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Cell Host Microbe. 2015 Dec 9;18(6):682-93. doi: 10.1016/j.chom.2015.11.006.

A Single Bacterial Immune Evasion Strategy Dismantles Both MyD88 and TRIF Signaling Pathways Downstream of TLR4.

Author information

1
Harvard Medical School and Division of Gastroenterology, Boston Children's Hospital, Boston, MA 02115, USA.
2
Harvard Medical School and Division of Gastroenterology, Boston Children's Hospital, Boston, MA 02115, USA; Department of Biotechnology and Biosciences, University of Milano-Bicocca, Milan 20126, Italy; Unit of Cell Signalling and Innate Immunity, Humanitas Clinical and Research Center, Rozzano 20089, Italy.
3
Graduate Program in Molecular Microbiology, Sackler School of Biomedical Sciences, Tufts University School of Medicine, Boston, MA 02111, USA.
4
Graduate Program in Immunology, Sackler School of Biomedical Sciences, Tufts University School of Medicine, Boston, MA 02111, USA.
5
Department of Pathobiology, School of Veterinary Medicine, University of Pennsylvania, Philadelphia, PA 19104, USA.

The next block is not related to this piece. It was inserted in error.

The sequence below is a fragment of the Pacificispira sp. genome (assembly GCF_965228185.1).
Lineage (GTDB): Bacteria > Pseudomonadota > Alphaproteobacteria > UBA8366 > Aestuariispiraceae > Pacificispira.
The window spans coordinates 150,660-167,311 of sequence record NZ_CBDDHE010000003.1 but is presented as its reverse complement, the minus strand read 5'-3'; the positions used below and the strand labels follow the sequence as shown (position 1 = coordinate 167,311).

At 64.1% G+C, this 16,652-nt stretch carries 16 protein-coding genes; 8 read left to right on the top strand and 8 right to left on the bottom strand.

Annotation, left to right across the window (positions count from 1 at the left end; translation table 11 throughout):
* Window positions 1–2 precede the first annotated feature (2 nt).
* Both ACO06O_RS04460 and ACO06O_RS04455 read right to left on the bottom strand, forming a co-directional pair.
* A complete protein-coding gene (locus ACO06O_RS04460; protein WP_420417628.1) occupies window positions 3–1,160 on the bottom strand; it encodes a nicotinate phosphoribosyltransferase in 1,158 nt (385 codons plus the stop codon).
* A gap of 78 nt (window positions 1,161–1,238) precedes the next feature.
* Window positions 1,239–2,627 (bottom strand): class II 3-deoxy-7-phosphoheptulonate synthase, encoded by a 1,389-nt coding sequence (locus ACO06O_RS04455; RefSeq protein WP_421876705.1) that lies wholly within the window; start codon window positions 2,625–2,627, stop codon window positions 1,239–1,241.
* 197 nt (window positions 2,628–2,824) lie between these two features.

6
Graduate Program in Molecular Microbiology, Sackler School of Biomedical Sciences, Tufts University School of Medicine, Boston, MA 02111, USA; Graduate Program in Immunology, Sackler School of Biomedical Sciences, Tufts University School of Medicine, Boston, MA 02111, USA.
7
Harvard Medical School and Division of Gastroenterology, Boston Children's Hospital, Boston, MA 02115, USA. Electronic address: jonathan.kagan@childrens.harvard.edu.

Abstract

During bacterial infections, Toll-like receptor 4 (TLR4) signals through the MyD88- and TRIF-dependent pathways to promote pro-inflammatory and interferon (IFN) responses, respectively. Bacteria can inhibit the MyD88 pathway, but if the TRIF pathway is also targeted is unclear. We demonstrate that, in addition to MyD88, Yersinia pseudotuberculosis inhibits TRIF signaling through the type III secretion system effector YopJ. Suppression of TRIF signaling occurs during dendritic cell (DC) and macrophage infection and prevents expression of type I IFN and pro-inflammatory cytokines. YopJ-mediated inhibition of TRIF prevents DCs from inducing natural killer (NK) cell production of antibacterial IFNγ. During infection of DCs, YopJ potently inhibits MAPK pathways but does not prevent activation of IKK- or TBK1-dependent pathways. This singular YopJ activity efficiently inhibits TLR4 transcription-inducing activities, thus illustrating a simple means by which pathogens impede innate immunity.

PMID:
26651944
PMCID:
PMC4685476
DOI:
10.1016/j.chom.2015.11.006
[Indexed for MEDLINE]
Free PMC Article

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